Marketing and communications materials are essential to successfully generating publicity. Useful items include brochures, postcards, posters, flyers, banners, PowerPoint presentations, videos, newsletters, promotional apparel and memorabilia, and websites.
In addition to providing customizable materials, this section will give you tips on effectively generating publicity and producing materials in an attractive, timely manner. Use the customizable items individually or try piecing together various items to produce a finished outcome that suits your needs.
Promotion involves all marketing techniques, not just advertising or media relations. Event promotion must be dynamic and flexible, responding to unforeseen opportunities as they arise. Taking advantage of your existing network connections, using your website as an online billboard, and being visibly involved at community events are just a few ways to get attention for your organization or event.
View a more extended list of promotional ideas that involve a variety of communication outlets.
Define the purpose of publicity material before creating a specific piece. Producing materials is expensive and time-consuming. Ask the question: why are we doing this? Other key questions to ask are:
All publicity materials should be clearly branded and include contact details, especially the website address for your project. Think in advance about how your items will act as a coherent unit of publicity for your project.
Selecting the right format for your publicity material will increase the chances of reaching and influencing the target audience. Print and electronic formats are the most common choices. Consider the quantity of publicity materials you need to reduce printing costs and avoid storage problems. If printing prices aren’t cost effective, think about electronic formats.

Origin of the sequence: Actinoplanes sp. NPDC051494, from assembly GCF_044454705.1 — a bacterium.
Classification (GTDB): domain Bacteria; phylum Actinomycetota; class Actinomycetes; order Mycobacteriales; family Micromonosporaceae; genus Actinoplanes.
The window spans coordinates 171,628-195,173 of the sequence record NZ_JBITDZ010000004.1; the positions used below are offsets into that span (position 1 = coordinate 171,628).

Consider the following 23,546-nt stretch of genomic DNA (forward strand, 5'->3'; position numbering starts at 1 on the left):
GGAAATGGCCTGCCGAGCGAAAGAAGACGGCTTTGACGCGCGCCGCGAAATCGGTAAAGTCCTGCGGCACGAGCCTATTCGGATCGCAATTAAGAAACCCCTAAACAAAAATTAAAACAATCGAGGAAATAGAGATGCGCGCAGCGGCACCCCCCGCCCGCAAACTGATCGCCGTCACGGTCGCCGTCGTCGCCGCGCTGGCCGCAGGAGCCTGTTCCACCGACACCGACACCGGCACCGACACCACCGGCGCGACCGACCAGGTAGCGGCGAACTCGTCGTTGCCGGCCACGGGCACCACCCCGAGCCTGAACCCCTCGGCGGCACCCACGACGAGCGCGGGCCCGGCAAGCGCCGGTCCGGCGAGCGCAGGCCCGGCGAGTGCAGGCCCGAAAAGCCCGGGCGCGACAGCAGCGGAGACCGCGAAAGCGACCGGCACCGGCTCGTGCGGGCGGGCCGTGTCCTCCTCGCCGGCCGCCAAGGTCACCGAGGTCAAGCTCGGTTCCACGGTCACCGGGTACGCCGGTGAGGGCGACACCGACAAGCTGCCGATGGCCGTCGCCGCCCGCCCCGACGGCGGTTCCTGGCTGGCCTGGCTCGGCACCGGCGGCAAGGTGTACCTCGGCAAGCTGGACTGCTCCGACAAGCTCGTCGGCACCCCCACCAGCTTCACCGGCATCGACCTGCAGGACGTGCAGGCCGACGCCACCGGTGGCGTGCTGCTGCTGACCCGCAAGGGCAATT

You can produce a range of materials including brochures, pamphlets, postcards, and newsletters. Templates for these materials are provided under Promotional Materials. Other items to consider are PowerPoint presentations, videos, apparel, and websites.
Promotion is one of the four elements, or the “Four Ps” (product, price, promotion, and placement), of the marketing mix. Because promotion is the communication link between an organization and its targeted audience, a wide range of promotional materials to influence, inform, and persuade are available. These include brochures, newsletters, postcards, PowerPoint presentations, videos, publications, promotional devices, and websites.
Brochures are most commonly used to provide an overview of an organization and to highlight specific goals and initiatives. It is usually printed out on 8×11 paper and presented as a trifold with the most important information displayed on the front and inside left spaces.These can be particularly useful when launching a new program. Make it easier for the reader by using bulleted points and bold headlines and providing contact information. Include enough helpful information to encourage the reader to keep it, refer to it frequently, or pass it on to other people.
A lot of the same tips that apply to brochures also apply to flyers. A flyer is typically an announcement on a flat 8×11 piece of paper. It can be one or two-sided depending on where it is displayed and how much information you have to share. A flyer should inherently have a call to action. What do you want the reader to do with the flyer? Call you? Visit your website? Attend your event? Make sure you know it and they know it too.
Many organizations produce newsletters to keep internal and external audiences informed. These can be weekly, monthly, bi-monthly, or quarterly, depending on how much information you have to share. As a general rule, it is better to produce an infrequent but relevant newsletter than to send one out each month with little information. Be sure to produce professional content and images because your publication may be the only item pertaining to your organization that external viewers see. Electronic newsletters sent to subscribers are becoming more popular because there are no printing and mailing costs.
Postcards are used for lead generation; in other words, you don’t explain all of the details, but you give viewers the most important points and provide them a way to find more information. Make the design eye-catching but not cluttered. These are especially helpful as a “save-the-date” reminder for a special event and can be mailed directly to your audience or handed out at various locations and events. As with many other forms of promotion today, an electronic reminder postcard will save time and money.